Vibrio vulnificus lives in warm seawater, such as the Gulf of Mexico, and is found in higher concentrations in the summer months as water temperatures rise. It can cause disease in those who eat contaminated shellfish raw or undercooked — particularly raw oysters. Contrary to what some people believe, eating raw oysters with hot sauce or while drinking alcohol does not kill the bacteria.
Since 2006-2008, the Foodborne Diseases Active Surveillance Network (FoodNet) has detected a 52-percent increase in Vibrio infections, including V. parahaemolyticus, V. alginolyticus and V. vulnificus.
The increases may be the result of higher water temperatures lasting more months of the year and reaching further north due to climate change.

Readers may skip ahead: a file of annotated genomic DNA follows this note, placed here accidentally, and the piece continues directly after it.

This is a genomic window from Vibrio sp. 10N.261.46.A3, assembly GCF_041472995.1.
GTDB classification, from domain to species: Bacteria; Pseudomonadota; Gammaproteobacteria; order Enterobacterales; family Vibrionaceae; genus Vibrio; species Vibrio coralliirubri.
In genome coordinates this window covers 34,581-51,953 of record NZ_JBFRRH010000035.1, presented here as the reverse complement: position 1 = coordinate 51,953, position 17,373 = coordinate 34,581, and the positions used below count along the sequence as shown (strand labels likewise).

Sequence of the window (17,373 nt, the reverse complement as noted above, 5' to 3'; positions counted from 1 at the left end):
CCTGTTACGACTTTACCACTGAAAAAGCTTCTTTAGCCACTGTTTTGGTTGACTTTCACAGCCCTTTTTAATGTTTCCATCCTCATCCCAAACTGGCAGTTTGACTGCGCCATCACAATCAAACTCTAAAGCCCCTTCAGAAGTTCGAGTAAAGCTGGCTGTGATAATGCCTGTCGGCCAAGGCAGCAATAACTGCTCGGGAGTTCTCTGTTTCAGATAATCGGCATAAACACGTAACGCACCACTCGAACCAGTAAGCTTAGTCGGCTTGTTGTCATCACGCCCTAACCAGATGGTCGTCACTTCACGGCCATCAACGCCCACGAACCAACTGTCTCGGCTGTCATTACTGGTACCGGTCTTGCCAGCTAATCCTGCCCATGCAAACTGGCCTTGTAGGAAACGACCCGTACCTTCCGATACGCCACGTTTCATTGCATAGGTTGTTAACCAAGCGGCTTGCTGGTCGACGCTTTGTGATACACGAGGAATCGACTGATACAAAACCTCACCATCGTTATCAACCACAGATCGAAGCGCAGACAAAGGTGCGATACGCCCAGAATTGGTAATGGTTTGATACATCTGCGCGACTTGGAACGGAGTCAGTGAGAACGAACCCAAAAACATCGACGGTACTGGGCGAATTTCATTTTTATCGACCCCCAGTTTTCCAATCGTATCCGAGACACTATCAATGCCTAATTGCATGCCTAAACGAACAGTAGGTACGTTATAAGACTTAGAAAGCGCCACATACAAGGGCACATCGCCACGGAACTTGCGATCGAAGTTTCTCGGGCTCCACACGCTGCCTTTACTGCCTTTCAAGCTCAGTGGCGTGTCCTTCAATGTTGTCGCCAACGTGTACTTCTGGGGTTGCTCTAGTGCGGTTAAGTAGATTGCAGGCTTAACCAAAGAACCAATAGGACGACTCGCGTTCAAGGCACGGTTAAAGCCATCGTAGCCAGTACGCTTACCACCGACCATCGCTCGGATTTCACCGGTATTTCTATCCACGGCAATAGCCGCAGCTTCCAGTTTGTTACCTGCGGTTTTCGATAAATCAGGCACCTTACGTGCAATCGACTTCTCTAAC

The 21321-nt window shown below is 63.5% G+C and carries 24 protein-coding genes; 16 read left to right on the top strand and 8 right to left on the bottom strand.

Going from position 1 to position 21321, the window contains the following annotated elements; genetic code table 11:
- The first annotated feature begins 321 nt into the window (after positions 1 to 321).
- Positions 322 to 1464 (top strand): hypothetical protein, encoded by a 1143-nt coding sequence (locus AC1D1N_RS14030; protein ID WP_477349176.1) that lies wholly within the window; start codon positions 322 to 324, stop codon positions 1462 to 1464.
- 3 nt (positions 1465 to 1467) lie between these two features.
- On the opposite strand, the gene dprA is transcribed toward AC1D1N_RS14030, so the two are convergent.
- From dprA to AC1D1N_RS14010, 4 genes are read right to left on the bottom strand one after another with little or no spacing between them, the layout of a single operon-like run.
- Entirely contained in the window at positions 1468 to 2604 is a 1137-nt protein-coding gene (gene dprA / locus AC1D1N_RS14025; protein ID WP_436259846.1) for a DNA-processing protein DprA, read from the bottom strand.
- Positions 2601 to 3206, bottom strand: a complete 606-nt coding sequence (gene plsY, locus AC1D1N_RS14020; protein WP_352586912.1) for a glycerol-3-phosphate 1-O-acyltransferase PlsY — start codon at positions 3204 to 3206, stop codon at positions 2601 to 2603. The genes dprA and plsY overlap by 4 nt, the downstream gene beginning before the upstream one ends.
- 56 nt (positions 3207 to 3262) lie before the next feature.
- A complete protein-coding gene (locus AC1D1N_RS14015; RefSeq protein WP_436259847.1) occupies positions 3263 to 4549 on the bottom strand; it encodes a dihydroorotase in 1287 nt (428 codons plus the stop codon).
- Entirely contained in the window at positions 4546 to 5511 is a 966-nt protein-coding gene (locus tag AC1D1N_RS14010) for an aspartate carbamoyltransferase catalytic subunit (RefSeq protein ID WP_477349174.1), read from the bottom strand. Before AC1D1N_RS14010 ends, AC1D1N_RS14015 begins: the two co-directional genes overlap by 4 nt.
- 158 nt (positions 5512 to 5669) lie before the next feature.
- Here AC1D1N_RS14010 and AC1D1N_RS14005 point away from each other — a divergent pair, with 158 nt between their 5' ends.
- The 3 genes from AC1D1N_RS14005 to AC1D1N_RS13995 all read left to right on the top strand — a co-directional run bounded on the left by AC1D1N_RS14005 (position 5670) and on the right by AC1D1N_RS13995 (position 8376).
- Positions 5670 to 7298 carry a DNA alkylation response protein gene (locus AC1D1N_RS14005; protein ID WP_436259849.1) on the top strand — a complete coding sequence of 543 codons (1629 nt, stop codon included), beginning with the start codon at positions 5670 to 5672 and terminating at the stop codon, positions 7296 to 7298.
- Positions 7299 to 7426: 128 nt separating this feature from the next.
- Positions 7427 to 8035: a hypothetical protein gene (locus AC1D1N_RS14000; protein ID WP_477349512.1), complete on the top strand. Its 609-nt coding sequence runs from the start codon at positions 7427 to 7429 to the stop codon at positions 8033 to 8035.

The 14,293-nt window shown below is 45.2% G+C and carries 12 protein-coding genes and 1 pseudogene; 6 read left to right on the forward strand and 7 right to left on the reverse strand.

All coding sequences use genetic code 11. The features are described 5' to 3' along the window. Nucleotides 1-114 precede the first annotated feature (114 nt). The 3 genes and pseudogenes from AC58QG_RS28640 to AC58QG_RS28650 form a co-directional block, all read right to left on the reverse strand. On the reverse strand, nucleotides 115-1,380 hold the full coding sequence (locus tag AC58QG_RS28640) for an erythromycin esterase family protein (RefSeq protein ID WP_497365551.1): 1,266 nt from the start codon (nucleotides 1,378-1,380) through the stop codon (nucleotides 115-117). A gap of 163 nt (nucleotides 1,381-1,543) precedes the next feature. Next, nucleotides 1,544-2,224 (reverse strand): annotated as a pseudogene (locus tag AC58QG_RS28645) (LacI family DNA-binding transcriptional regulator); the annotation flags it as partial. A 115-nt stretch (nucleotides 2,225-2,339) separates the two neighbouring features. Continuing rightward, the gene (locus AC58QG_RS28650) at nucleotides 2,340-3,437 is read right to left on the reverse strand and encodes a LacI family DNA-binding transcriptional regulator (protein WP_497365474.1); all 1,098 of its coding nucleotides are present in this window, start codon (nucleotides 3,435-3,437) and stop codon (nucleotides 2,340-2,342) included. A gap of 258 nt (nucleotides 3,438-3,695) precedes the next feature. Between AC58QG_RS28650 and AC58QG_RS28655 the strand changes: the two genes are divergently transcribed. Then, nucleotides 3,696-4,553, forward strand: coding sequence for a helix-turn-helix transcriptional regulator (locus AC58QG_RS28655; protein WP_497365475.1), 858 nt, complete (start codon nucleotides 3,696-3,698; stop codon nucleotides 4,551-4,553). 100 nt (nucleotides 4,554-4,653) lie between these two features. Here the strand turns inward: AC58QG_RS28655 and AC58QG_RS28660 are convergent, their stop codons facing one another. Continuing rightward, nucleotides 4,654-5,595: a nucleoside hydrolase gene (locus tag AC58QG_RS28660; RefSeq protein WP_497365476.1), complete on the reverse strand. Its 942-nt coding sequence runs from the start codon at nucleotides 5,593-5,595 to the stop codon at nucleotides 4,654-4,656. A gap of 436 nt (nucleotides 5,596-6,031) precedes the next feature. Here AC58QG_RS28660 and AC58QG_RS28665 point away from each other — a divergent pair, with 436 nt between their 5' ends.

Botulism is another rare but serious foodborne illness. It’s a paralytic illness caused by a nerve toxin that is produced by the bacterium Clostridium botulinum.
In the U.S., an average of 145 cases are reported each year. Of these, approximately 15 percent are foodborne, 65 percent are infant botulism and 20 percent are wound-related.
Botulism can result in death due to respiratory failure. However, in the past 50 years, the proportion of patients with botulism who die has fallen from about 50 percent to 3-5 percent.
A patient with severe botulism may require a breathing machine, as well as intensive medical and nursing care, for several months, and some patients die from infections or other problems related to remaining paralyzed for weeks or months. Patients who survive an episode of botulism poisoning may have fatigue and shortness of breath for years, and long-term therapy may be needed to aid recovery.
Foodborne botulism has often been linked to home-canned foods with low acid content, such as asparagus, green beans, beets and corn, and is caused by failure to follow proper canning methods. Outbreaks of foodborne botulism involving two or more people occur most years and are usually caused by home-canned foods.